Now we have a question for you: What is the best Star Trek movie? »
Pete Dillon-Trenchard Sep 22, 2016
The first episode of Red Dwarf XI is an ideal series opener in which everyone gets a moment in the spotlight...
This review contains spoilers.
The history of Red Dwarf is a series of jarring transitions, with the series evolving over the years to fit in with its surroundings (and, of course, its budget). The sprawling sci-fi of Red Dwarf V was different to the claustrophobia of Red Dwarf VI and VII, which underwent a massive transformation into the populated world and broader humour of Red Dwarf VIII, at which point the show went off air until the super low-budget real-world antics of Back to Earth… You get the idea.
Happy 50th Anniversary, Star Trek! Happy 50th Anniversary, Star Trek! Jenny Bullough9/8/2016 11:06:00 Am It was fifty years ago today that Star Trek first debuted on TV. Since that time it’s expanded into multiple TV series and an ongoing movie franchise, which was rebooted by J.J. Abrams with Star Trek followed by Star Trek: Into Darkness and this year’s Star Trek Beyond. It’s safe to say that Gene Roddenberry’s vision has solidified its place in the cultural firmament. To celebrate the 50th anniversary of Star Trek, here are a few of our favorite movie moments from over the years! The needs of the many… In Star Trek II: The Wrath of Khan, Spock sacrificed his life to save the Enterprise and her crew, intoning the famous line, “the needs of the many outweigh the needs of the few… or the one,” leaving Kirk grief-stricken. »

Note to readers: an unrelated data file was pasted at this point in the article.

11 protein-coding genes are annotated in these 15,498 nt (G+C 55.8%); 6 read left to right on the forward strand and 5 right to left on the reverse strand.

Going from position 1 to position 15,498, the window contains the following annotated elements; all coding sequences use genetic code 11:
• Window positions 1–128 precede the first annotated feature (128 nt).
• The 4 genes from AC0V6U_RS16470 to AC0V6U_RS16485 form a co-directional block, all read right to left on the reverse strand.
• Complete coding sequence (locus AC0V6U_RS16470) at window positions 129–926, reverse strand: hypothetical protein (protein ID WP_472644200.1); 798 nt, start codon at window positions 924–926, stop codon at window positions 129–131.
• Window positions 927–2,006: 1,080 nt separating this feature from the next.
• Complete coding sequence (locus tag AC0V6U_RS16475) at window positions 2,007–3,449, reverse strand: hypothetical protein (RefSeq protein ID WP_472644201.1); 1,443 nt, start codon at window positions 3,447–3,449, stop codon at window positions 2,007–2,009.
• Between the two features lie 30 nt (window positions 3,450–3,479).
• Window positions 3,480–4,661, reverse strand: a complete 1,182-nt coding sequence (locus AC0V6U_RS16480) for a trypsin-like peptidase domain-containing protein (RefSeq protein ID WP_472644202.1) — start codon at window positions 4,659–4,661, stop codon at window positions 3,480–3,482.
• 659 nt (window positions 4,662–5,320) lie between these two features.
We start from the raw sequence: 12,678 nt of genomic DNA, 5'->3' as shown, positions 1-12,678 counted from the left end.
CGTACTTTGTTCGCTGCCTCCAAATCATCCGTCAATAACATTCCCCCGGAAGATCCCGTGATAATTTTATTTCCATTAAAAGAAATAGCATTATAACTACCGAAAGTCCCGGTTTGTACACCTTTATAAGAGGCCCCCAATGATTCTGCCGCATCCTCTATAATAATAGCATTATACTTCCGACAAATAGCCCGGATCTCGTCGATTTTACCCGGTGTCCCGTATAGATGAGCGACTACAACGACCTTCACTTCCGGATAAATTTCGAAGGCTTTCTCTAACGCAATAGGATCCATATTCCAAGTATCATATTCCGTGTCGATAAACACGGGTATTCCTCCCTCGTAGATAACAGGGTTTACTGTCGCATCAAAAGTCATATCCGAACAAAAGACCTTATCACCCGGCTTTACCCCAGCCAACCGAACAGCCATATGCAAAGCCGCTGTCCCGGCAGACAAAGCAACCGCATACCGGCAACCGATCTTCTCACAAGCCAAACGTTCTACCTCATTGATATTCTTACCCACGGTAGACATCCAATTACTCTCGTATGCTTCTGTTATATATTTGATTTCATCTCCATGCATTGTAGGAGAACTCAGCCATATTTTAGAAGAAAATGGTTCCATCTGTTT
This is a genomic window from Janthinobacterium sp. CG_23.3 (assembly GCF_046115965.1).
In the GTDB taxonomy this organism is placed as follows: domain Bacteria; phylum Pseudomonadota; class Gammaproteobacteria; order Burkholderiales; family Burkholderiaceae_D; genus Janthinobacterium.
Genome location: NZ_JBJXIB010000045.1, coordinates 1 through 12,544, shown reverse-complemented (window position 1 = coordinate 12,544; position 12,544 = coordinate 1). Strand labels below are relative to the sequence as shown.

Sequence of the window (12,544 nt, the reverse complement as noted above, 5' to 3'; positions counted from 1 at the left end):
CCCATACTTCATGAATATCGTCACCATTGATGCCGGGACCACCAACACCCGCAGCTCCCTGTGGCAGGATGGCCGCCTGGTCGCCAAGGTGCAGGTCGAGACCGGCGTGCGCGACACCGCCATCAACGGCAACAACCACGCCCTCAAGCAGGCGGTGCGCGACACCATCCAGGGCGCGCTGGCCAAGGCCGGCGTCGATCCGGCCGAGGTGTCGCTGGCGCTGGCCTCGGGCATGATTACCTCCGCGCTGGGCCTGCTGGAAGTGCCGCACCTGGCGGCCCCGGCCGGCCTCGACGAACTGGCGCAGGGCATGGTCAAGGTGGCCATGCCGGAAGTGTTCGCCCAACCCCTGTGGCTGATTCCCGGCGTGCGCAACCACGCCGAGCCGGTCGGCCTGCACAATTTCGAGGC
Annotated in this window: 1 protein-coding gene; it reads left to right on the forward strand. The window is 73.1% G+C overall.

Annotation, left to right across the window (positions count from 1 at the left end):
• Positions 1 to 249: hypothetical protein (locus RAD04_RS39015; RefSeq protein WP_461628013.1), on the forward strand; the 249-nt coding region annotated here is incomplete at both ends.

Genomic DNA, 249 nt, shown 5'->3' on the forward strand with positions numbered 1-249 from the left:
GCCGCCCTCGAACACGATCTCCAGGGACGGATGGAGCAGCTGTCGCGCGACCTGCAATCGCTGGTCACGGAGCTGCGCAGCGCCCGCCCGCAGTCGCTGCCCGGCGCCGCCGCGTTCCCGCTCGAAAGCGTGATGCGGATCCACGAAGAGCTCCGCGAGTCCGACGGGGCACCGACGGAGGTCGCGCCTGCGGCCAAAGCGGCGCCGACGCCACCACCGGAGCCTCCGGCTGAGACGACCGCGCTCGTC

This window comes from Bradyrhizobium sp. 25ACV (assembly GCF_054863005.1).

- Jenny Bullough
Beyond the 19 films and TV shows that make up official on-screen “Star Trek” canon, there are quite a few more efforts that could, philosophically, be a part of this list.
There’s the rich legacy of officially licensed novels and comic books that brought the characters to life in print form. There’s the technology invented by production designers that eventually became real-life wizardry. There’s the 1999 film “Galaxy Quest” — technically a parody, but spiritually one of the best “Star Trek” movies ever made.
Read More: ‘Star Trek’ Wants to Regulate Fan Culture, But It’s Not Going to Be Easy
There are the vibrant fan communities that, even during the franchise’s many dormant periods, ensured that “Star Trek” would never actually die. And there are the many real-life scientists and astronauts whose passion for boldly going into the real depths of the unknown were inspired by a show »
- Liz Shannon Miller
Marc Buxton Sep 9, 2016
From Tribble to Andorians, we run down the 50 best alien life forms explored in the Star Trek universe.
The crews of the various iterations of Star Trek boldly went where no one has gone before — and then boldly met a whole lot of alien species.